“With the white papers, we’re starting a discussion we hope will be at the service of the Church,” Hoopes said.

Hoopes explained that the Second Vatican Council sought to help people integrate their faith life with their life in the world.

“That remains a big problem in our day too — the problem,” he stressed. “We help to find ways for people to be proud of being Catholic and really grow in effectiveness and confidence through their faith. Our faith in the public square makes a difference.”

As an aid, The Gregorian features crucial speeches by top Catholics who examine the critical issues that confront our country and world using faith and reason.

The institute also hopes to reach teenagers. In the works is a Ten Commandments series for Catholic high schools (that can be downloaded as a free poster) to introduce teens to Catholic-identity issues.

Freshman fellows like Vincent Petruccelli of Rockville. Md., are excited about the prospects.

He said applying for the fellowship “confirmed my choice of Benedictine, in that it was such an awesome opportunity” to write essays examining what our role as Catholics in society is, what the role of the Church is, and what bringing our Catholic beliefs into society means in our personal lives.

Petruccelli enjoys the fellowship with 24 other freshmen whose faith is important to them. He’s already eagerly looking forward to the fellowship’s examination of Shakespeare and Dostoyevsky, scheduled for March.

Robert George himself showed great enthusiasm for Benedictine’s mission.

“It is confident in its Catholic identity and at the same time enthusiastically engaged with the larger intellectual culture,” he wrote on the Mirror of Justice blog Sept. 2. “Its leadership is bright, dedicated, deeply faithful and remarkably youthful. If Benedictine College and schools like it are the future of Catholic higher education in the United States — and I believe they are — then the Church and the world will be very well served indeed.”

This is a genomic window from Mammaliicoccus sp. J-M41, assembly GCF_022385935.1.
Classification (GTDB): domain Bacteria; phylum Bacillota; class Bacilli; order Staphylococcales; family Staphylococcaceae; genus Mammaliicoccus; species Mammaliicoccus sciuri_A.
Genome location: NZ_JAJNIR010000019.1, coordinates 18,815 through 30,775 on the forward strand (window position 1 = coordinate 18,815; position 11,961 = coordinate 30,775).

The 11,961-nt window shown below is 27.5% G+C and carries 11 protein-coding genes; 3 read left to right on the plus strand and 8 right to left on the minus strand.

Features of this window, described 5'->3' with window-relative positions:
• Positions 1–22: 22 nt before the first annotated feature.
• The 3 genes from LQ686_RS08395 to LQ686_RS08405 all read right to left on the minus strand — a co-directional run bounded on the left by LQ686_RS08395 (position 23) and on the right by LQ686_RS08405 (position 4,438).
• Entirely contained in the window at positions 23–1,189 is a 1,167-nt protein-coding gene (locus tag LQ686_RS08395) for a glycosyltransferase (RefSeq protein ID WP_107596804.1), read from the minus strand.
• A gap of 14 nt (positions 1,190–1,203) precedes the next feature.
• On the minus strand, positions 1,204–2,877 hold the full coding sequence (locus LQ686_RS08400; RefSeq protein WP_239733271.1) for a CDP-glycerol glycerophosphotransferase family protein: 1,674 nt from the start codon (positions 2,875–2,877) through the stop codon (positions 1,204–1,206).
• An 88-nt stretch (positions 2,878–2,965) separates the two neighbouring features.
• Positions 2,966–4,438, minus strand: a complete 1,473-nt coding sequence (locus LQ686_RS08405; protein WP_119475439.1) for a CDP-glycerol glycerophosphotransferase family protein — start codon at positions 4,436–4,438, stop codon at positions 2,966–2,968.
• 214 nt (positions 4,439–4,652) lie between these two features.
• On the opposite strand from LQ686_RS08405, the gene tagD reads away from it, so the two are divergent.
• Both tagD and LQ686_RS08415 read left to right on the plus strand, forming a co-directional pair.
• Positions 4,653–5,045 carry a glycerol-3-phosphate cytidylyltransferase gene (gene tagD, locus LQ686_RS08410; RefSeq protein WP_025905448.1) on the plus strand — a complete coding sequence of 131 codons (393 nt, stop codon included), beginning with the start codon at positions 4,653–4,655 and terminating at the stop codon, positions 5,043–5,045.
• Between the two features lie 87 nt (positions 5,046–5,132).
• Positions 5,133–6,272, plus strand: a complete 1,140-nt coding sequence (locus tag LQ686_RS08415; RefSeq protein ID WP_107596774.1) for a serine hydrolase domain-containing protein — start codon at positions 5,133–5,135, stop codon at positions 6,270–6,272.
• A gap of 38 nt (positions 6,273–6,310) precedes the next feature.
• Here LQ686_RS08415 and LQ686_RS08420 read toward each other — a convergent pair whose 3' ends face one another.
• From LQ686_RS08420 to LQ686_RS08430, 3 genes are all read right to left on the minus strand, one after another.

Hoopes, who joined Benedictine’s staff in 2009 after some 10 years as editor of the Register, sees the success of the college prefiguring what the Gregorian Institute can accomplish. He called the school a textbook example of how being faithful to Catholic identity can transform an organization. Ever since Blessed John Paul II promulgated Ex Corde Ecclesiae, a document on how Catholic identity is integral to Catholic higher education, Benedictine has undergone a renaissance. In 1991 it had the
lowest enrollment in its 150-year history, with 572 full-time undergrads. Today, the number of new students on campus is greater
than the total number of students
in 1991.

“By all the data you look at,” Hoopes noted, “absolutely the reason we’re so successful is our fidelity to our Catholic identity.”

The Gregorian Institute hopes to bring that same kind of success by forming leaders to bring Catholic identity into the public square, similar to the impact of the former Ignatius Institute started by Jesuit Father Joseph Fessio, which Hoopes attended; he and his fellow students became editors at the Register, Our Sunday Visitor and Catholic World Report.

“By focusing on the truth of the faith and giving us confidence in our Catholic identity,” Hoopes assessed, “that program did more than it ever expected to do. We hope we can do the same with the Gregorian Institute.”

Register staff writer Joseph Pronechen is based in Trumbull, Connecticut.